A high-profile Labour backbencher has denied saying there was a cover-up of the true death toll of the Grenfell Tower disaster as dissatisfaction over the Government’s handling of the tragedy continues to simmer.
David Lammy, the MP for Tottenham, appeared on BBC2’ Newsnight where he questioned the official figure of 79 people who are either known to have lost their lives or are missing, presumed dead.
He admitted he had “no idea” if the number was being covered up but he was “sympathetic” to the theory.
However, Mr Lammy has taken to Twitter this morning to clarify his comments, and insisted that he had not suggested there was a cover-up.
I have never said that there is a cover up. But I have listened to the survivors and the community. I hear their concerns. (4/?)
— David Lammy (@DavidLammy) 27 June 2017
He tweeted: “There has been no update on a) the death toll b) number of survivors or c) number of people in Grenfell Tower for over a week (8 days)
“I have never said that there is a cover up. But I have listened to the survivors and the community. I hear their concerns.
“I have listened to them explain how 79 is an impossibly low number. How they want some closure so that they can begin to grieve.
“I will listen to these people. I will stand shoulder to shoulder with them. They must be heard, and their concerns must be heard.”
He added: “I will ask tough questions of those in power on their behalf. And I absolutely will not apologise for doing so and doing my job.”
Speaking to Newsnight last night, Mr Lammy suggested that the number of people killed in the Grenfell Tower disaster could have been kept from the public because of fears of riots.
He said: “What people say is that if you put the numbers out early, there could be civil unrest. That’s what they say.
He added: “I am sympathetic to it, I am going to walk alongside those people.”
Asked if he thought the number of dead had not been released because of the potential for civil unrest, he said: “The truth is the media cycle is now beginning to move on to other things, that’s the truth.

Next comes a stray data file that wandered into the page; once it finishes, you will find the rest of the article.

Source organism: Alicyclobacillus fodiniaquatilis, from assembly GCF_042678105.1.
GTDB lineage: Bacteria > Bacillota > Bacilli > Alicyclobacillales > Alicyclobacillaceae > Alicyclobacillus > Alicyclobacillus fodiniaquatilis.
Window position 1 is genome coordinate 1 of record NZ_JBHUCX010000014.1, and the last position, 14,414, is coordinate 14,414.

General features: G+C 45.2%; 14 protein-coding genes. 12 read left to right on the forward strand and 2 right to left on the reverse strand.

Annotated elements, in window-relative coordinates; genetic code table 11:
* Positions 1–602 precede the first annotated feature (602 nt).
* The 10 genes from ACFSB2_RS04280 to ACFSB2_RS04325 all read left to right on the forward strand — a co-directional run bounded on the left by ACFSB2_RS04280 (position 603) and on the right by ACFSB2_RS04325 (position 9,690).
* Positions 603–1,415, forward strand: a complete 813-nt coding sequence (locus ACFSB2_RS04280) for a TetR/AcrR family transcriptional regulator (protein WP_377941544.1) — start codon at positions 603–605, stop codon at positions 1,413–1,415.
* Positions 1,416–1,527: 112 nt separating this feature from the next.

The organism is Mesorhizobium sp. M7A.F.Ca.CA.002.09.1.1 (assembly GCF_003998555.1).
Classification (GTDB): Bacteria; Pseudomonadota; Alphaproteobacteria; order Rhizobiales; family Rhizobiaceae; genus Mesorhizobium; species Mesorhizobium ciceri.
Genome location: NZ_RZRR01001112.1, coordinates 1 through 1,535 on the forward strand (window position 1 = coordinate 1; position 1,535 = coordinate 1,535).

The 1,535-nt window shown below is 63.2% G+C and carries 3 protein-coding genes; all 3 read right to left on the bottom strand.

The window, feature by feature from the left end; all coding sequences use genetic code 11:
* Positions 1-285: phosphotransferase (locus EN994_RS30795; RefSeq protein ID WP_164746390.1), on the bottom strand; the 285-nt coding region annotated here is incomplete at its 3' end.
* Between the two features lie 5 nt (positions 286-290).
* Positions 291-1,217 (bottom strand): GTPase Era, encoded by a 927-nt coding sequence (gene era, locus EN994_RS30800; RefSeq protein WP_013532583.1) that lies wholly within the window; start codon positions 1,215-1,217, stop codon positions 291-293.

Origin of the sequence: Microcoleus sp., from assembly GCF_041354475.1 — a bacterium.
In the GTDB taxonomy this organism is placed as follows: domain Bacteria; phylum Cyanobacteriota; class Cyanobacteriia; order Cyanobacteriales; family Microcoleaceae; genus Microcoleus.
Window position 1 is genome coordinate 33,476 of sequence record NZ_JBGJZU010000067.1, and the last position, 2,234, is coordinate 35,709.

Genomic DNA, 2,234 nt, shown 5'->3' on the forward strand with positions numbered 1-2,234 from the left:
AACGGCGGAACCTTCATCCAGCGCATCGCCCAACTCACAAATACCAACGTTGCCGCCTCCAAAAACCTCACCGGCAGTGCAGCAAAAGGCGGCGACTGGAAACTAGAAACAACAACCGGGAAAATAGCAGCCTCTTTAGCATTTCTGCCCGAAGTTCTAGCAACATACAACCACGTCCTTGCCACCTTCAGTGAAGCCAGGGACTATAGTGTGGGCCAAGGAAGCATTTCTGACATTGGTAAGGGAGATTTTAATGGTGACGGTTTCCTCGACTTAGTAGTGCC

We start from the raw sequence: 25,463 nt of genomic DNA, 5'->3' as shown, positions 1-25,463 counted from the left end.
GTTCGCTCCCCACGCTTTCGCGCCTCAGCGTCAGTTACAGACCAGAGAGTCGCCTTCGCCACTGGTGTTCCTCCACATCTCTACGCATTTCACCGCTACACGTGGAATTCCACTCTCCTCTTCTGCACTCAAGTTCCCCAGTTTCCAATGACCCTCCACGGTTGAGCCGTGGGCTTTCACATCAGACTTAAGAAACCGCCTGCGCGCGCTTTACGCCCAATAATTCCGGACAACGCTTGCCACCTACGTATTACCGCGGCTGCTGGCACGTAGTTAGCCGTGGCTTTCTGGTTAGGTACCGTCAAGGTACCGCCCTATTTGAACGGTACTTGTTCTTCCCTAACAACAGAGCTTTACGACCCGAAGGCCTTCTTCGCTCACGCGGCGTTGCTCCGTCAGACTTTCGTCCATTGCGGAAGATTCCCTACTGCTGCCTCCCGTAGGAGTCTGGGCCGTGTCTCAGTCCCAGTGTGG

“And so what people say is that in two, three weeks’ time, if you start to reveal the numbers, things have moved on.”
New Conservative Housing Minister Alok Sharma last week refused to confirm how many people had died in the blaze at the tower block in West London.
Safety tests on cladding – which is thought to have exacerbated the fire – are currently being carried out on 600 tower blocks across the country.
Many residents feel the number of dead and the number in hospital is nowhere near the suspected number of people in the tower block – which many claim is between 400 and 500 people.
It comes as Theresa May has said there must be a “major national investigation” into the use of potentially flammable cladding on high-rise towers across the country over a period of decades.
Mrs May’s call came as Cabinet was informed 95 samples of cladding from tower blocks in 32 English local authority areas have failed fire safety tests – amounting to 100% of all samples submitted by councils in the wake of the Grenfell Tower tragedy.
The PM’s official spokesman said the national investigation could be conducted as a second phase of the public inquiry already announced into the west London blaze, which claimed the lives of at least 79 people earlier this month.
Newham in east London and Sefton in Merseyside are the two latest areas to be identified as having at-risk towers.
Top pic: Rex